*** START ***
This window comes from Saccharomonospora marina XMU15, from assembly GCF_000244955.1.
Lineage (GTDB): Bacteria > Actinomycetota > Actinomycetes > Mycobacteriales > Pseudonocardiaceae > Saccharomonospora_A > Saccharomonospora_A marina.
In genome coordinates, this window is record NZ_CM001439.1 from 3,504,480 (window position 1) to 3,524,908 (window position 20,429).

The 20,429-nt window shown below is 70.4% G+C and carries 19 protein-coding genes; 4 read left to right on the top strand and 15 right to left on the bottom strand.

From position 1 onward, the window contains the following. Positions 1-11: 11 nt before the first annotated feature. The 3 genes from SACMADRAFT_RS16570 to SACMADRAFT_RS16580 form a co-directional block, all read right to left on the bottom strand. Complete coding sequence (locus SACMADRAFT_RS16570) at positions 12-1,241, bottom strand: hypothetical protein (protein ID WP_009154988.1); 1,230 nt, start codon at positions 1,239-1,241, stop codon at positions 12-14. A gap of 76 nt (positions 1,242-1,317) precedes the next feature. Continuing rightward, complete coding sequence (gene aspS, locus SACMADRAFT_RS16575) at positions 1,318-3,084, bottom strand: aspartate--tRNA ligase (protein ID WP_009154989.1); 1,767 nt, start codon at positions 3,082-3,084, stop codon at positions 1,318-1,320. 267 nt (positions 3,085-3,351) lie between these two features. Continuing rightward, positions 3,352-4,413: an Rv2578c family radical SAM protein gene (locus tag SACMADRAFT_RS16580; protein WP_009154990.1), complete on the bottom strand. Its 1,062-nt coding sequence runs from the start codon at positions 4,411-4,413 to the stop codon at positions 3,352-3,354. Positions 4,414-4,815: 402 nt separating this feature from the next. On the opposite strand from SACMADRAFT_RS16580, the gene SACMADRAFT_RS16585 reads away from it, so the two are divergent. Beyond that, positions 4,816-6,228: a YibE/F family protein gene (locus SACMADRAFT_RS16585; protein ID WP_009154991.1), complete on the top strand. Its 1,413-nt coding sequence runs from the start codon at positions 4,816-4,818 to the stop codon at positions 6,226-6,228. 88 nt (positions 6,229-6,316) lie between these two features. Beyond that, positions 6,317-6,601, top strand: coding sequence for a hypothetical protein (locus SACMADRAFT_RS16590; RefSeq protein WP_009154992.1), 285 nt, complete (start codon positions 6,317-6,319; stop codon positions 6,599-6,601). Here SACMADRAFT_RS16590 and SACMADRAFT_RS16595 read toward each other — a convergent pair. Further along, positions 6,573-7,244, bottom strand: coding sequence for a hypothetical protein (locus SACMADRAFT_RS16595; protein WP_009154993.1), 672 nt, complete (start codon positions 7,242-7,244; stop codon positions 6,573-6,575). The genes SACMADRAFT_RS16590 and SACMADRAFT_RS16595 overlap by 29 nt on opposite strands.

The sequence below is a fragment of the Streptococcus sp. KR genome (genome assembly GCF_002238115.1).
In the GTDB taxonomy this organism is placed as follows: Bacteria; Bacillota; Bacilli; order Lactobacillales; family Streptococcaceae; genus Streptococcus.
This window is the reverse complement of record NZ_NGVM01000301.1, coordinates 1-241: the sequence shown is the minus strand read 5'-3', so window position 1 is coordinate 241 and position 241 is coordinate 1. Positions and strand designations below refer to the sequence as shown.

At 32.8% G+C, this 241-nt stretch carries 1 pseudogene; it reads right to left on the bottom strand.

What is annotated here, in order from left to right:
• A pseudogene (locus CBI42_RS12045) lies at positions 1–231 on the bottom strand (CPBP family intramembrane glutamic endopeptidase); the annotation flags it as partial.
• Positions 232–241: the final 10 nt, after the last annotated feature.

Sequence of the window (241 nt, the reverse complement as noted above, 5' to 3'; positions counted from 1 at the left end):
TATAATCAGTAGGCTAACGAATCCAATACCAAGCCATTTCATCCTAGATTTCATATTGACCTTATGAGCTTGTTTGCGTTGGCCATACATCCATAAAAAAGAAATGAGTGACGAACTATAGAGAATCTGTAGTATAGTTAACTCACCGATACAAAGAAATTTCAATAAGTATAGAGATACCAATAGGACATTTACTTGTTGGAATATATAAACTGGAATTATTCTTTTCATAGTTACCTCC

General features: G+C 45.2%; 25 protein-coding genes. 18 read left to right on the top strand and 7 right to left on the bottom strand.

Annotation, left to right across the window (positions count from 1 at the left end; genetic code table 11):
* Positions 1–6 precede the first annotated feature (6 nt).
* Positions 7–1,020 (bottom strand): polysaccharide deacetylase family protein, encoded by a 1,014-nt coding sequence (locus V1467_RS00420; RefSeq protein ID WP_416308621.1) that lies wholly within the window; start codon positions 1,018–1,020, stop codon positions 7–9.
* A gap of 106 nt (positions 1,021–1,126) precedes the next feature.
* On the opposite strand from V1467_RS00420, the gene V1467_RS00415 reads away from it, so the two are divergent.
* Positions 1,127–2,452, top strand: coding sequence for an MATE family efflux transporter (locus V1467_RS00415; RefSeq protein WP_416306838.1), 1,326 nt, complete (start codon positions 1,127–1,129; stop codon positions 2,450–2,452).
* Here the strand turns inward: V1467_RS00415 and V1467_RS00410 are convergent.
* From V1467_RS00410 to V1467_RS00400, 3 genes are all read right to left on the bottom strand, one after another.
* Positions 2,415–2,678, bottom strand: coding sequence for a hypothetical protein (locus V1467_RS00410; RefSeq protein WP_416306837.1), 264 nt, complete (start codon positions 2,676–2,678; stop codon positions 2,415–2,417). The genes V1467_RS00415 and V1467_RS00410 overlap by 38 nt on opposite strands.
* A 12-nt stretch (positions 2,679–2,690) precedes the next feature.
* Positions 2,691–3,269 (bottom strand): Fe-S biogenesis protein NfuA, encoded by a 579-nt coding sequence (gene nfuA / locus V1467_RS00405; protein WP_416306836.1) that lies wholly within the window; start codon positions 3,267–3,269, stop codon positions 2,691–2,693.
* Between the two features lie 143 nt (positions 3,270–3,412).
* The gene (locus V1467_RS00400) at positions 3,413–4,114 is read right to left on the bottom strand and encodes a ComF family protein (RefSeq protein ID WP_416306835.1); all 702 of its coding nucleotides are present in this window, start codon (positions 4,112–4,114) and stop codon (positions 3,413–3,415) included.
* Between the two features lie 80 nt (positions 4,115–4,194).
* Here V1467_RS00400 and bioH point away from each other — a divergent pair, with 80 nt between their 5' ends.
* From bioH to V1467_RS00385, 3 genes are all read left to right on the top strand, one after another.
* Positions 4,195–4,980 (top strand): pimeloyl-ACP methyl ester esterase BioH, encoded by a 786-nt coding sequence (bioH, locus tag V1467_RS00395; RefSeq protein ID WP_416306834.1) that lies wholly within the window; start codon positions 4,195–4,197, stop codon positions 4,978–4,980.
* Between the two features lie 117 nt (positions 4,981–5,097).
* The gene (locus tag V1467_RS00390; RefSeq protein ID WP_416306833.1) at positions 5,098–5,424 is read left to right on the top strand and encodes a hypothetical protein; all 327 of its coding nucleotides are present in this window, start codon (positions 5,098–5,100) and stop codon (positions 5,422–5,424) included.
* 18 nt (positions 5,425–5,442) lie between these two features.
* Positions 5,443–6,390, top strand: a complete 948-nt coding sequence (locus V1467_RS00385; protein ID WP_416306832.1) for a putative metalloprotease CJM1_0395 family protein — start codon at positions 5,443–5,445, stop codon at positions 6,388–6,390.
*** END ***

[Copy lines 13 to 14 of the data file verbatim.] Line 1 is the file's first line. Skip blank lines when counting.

Sequence of the window (241 nt, the reverse complement as noted above, 5' to 3'; positions counted from 1 at the left end):
TATAATCAGTAGGCTAACGAATCCAATACCAAGCCATTTCATCCTAGATTTCATATTGACCTTATGAGCTTGTTTGCGTTGGCCATACATCCATAAAAAAGAAATGAGTGACGAACTATAGAGAATCTGTAGTATAGTTAACTCACCGATACAAAGAAATTTCAATAAGTATAGAGATACCAATAGGACATTTACTTGTTGGAATATATAAACTGGAATTATTCTTTTCATAGTTACCTCC